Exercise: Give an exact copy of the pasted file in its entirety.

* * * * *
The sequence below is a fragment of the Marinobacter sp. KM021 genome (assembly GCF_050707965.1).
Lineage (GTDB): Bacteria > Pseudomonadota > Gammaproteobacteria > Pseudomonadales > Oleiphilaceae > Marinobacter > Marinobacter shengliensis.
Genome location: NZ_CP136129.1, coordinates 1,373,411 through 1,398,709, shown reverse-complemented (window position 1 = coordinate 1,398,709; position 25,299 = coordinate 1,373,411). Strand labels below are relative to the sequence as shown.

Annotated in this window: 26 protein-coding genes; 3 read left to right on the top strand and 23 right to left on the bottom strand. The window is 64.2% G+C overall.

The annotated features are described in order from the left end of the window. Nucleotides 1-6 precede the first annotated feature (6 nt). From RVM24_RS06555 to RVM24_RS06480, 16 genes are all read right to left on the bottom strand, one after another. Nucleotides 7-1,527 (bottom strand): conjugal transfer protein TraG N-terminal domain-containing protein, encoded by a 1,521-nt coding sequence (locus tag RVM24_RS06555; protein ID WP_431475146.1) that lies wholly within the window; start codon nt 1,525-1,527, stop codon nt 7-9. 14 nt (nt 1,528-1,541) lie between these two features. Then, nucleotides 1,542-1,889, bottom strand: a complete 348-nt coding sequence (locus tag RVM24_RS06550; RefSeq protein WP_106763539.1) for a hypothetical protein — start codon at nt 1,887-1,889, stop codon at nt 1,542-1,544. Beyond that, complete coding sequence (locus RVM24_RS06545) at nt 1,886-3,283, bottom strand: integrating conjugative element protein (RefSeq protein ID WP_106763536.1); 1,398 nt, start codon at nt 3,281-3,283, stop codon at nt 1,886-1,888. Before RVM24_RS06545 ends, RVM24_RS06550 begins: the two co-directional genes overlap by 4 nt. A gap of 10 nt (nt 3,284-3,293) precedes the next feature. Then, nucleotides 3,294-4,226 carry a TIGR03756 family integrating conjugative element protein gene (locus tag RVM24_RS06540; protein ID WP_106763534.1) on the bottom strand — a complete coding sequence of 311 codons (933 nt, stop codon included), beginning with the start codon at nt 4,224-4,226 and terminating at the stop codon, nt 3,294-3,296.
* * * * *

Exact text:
The sequence below is a fragment of the Marinobacter sp. KM021 genome (assembly GCF_050707965.1).
Lineage (GTDB): Bacteria > Pseudomonadota > Gammaproteobacteria > Pseudomonadales > Oleiphilaceae > Marinobacter > Marinobacter shengliensis.
Genome location: NZ_CP136129.1, coordinates 1,373,411 through 1,398,709, shown reverse-complemented (window position 1 = coordinate 1,398,709; position 25,299 = coordinate 1,373,411). Strand labels below are relative to the sequence as shown.

Annotated in this window: 26 protein-coding genes; 3 read left to right on the top strand and 23 right to left on the bottom strand. The window is 64.2% G+C overall.

The annotated features are described in order from the left end of the window. Nucleotides 1-6 precede the first annotated feature (6 nt). From RVM24_RS06555 to RVM24_RS06480, 16 genes are all read right to left on the bottom strand, one after another. Nucleotides 7-1,527 (bottom strand): conjugal transfer protein TraG N-terminal domain-containing protein, encoded by a 1,521-nt coding sequence (locus tag RVM24_RS06555; protein ID WP_431475146.1) that lies wholly within the window; start codon nt 1,525-1,527, stop codon nt 7-9. 14 nt (nt 1,528-1,541) lie between these two features. Then, nucleotides 1,542-1,889, bottom strand: a complete 348-nt coding sequence (locus tag RVM24_RS06550; RefSeq protein WP_106763539.1) for a hypothetical protein — start codon at nt 1,887-1,889, stop codon at nt 1,542-1,544. Beyond that, complete coding sequence (locus RVM24_RS06545) at nt 1,886-3,283, bottom strand: integrating conjugative element protein (RefSeq protein ID WP_106763536.1); 1,398 nt, start codon at nt 3,281-3,283, stop codon at nt 1,886-1,888. Before RVM24_RS06545 ends, RVM24_RS06550 begins: the two co-directional genes overlap by 4 nt. A gap of 10 nt (nt 3,284-3,293) precedes the next feature. Then, nucleotides 3,294-4,226 carry a TIGR03756 family integrating conjugative element protein gene (locus tag RVM24_RS06540; protein ID WP_106763534.1) on the bottom strand — a complete coding sequence of 311 codons (933 nt, stop codon included), beginning with the start codon at nt 4,224-4,226 and terminating at the stop codon, nt 3,294-3,296.